The Devil and Mrs. Bradley

I started Gladys Mitchell’s The Devil at Saxon Wall today. The opening chapters, about a timid young woman who marries a strange man on impulse and then begins to suspect that her new husband is using witchcraft on her, are really creepy and effective. I hit the end of my e-reader sample chapters and was all, “I CAN’T. I have to find out what will happen to this poor girl.”

Mitchell was a contemporary of Golden Age mystery writers like Sayers and Christie, but if you know her protagonist Mrs. Bradley today, it’s probably from the British television adaptation starring a very glam Diana Riggs as Bradley. The novels are much darker than the series and Mrs. Bradley is usually described as “reptilian,” rather than elegant. That’s one of the things I enjoy about period novels–characters are sometimes less likable than contemporary mystery protagonists and you read them in frustration and amusement rather than identification (this is a very fancy way of saying I find Nero Wolfe obnoxiously endearing!).  It looks like the Mrs. Bradley ebooks have been recently re-issued, since all I could find were used copies when I looked for them after watching one episode of the series on Netflix sometime last year.



A fun discovery

Have you read anything from UC-Berkeley’s “Greater Good” center? Among their “core themes” of research and writing is happiness, as well as mindfulness and altruism. Explore here. Want something else fun to do this weekend? Take Keri Smith’s advice in the amazing How to Be An Explorer of the World  and uncover a mystery:




Quote of the Day

“One lives in the naïve notion that later there will be more room than in the entire past.”
—Elias Canetti, The Human Province

*From Gretchen Rubin’s Happier At Home, which has an *incredible* appendix of happiness readings (I take back everything I said in the last post about Rubin being more Type-A than me, for her happiness resources alone!) which have me searching my library catalog for fun books and contemplating more book buying.

Happy New Year!

I’m having a relaxing New Year’s Eve, reading and listening to jazz. I have some yoga penciled in, too. What are your plans?

What I’m reading today:

Need an escape from the Mondays?

  • My Daily Muse column for New Year’s Eve, “What to Read on the Subway,” is a virtual vacation to Paris! Check out some of my favorite books and podcasts, like Amy Thomas’ Paris, My Sweet. 

News: New column over at the Daily Muse!

  • I am taking over Molly Donovan’s weekly column at the Daily Muse. It’s called “What to Read on the Subway This Week.” Check out my first week of suggestions here.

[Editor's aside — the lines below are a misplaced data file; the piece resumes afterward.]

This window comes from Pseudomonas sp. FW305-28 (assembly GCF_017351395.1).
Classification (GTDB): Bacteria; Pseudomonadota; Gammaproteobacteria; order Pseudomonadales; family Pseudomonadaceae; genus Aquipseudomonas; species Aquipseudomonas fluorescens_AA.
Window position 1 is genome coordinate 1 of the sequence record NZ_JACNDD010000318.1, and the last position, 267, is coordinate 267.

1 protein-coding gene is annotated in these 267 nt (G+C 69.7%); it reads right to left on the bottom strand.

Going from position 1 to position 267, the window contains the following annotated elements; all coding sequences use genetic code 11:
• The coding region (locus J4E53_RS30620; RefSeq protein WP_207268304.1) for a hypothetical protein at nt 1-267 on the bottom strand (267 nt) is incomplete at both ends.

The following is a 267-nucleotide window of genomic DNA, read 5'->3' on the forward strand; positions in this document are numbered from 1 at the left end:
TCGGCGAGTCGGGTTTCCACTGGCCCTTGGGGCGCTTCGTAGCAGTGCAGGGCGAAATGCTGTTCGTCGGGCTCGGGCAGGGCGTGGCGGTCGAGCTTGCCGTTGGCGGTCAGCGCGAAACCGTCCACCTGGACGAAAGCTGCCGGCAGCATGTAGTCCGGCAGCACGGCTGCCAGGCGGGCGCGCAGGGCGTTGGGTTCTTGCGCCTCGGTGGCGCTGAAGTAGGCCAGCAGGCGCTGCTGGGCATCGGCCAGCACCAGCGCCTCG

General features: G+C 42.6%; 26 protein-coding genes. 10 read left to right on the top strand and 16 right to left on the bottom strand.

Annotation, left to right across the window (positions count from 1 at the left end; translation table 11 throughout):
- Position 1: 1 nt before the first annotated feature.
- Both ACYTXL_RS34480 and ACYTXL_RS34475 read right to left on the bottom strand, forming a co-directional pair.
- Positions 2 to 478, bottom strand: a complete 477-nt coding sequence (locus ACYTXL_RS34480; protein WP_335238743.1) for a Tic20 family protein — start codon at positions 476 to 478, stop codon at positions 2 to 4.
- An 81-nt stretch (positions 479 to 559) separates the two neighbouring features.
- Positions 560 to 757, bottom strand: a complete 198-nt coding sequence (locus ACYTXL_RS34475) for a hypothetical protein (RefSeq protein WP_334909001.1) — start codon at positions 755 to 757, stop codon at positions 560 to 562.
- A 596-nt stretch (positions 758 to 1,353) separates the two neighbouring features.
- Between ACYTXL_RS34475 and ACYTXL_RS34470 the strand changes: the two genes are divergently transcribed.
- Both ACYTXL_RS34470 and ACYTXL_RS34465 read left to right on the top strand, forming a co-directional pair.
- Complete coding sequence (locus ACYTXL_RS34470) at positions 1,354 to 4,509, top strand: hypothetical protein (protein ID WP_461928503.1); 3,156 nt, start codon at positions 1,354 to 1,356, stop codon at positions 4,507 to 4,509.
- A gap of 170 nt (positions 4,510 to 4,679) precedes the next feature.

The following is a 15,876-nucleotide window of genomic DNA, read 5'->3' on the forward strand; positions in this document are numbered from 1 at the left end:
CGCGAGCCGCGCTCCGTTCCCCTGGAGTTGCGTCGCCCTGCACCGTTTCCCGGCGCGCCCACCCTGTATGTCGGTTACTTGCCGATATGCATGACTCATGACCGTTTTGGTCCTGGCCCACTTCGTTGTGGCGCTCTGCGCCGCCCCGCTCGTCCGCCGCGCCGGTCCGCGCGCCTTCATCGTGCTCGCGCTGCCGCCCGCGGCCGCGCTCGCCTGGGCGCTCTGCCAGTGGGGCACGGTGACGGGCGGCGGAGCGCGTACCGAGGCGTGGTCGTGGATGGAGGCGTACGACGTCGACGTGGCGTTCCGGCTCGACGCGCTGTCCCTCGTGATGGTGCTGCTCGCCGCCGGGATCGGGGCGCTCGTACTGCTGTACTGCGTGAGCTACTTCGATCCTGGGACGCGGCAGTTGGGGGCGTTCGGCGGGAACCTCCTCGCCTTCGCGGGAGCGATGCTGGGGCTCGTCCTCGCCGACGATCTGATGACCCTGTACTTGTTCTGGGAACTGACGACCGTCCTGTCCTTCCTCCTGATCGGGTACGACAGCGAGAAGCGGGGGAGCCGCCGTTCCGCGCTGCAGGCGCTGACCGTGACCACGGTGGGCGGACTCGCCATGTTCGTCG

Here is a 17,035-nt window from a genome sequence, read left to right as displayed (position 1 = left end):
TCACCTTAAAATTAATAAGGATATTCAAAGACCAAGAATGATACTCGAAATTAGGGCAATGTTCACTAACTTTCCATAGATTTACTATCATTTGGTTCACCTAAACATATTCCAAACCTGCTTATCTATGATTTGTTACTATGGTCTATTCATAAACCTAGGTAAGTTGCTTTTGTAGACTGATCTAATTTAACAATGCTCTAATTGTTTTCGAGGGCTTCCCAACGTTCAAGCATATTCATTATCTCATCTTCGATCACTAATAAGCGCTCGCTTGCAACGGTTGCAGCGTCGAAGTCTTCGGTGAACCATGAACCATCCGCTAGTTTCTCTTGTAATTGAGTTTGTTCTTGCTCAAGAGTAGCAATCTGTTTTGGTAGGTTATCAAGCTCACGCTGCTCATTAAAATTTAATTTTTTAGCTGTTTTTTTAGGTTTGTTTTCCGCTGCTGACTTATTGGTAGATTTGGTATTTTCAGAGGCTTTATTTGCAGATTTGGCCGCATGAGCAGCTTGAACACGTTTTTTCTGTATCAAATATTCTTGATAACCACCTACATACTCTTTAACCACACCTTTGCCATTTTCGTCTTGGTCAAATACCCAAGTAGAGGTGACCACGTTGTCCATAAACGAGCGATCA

• I’m so stretched out from yoga last night. Pigeon pose totally kicked my {always-tight} right hip around, especially since I’ve been avoiding that pose lately. Gotta keep at it.
  • I’ve been painting a lot lately and was accepted into a local art show. I’m trying to decide whether or not to say yes. In the words of Brene Brown, this is one of my vulnerability moments. Manning a booth in front of the public is a scary proposition. Here is one of my new paintings. If I get brave, I’ll probably try to sell this one:


Hollywood: Anita Loos’ hats & Marilyn Monroe’s diamonds

I haven’t talked about my MFA thesis on classic Hollywood hair in a while, but I’m in the process of revising parts of it & thought it might be interesting to blog about it a little. I’m expanding my Marilyn Monroe chapter to spend more time on one of Monroe’s most famous roles, Lorelei Lee in Gentlemen Prefer Blondes (1953). Lorelei is the character–a glitzy blonde showgirl–that Monroe is playing in this musical number:

This musical number is a classic–yes, Madonna borrowed it for her “Material Girl” video–but she’s not alone in looking to Monroe’s Lorelei for inspiration. That pink dress is the drag costume James Franco wore awkwardly on a recent Academy Awards telecast and “Diamonds Are Girl’s Best Friend” is the song Baz Luhrmann’s Moulin Rouge! used to introduce Nicole Kidman’s tragic protagonist {although her glittery corset is drawn from another classic: Marlene Dietrich’s The Blue Angel, not Gentlemen Prefer Blondes}. By virtue of Monroe’s performance, I think, the onscreen Lorelei is a sympathetic, funny character, not a one-note gold digger.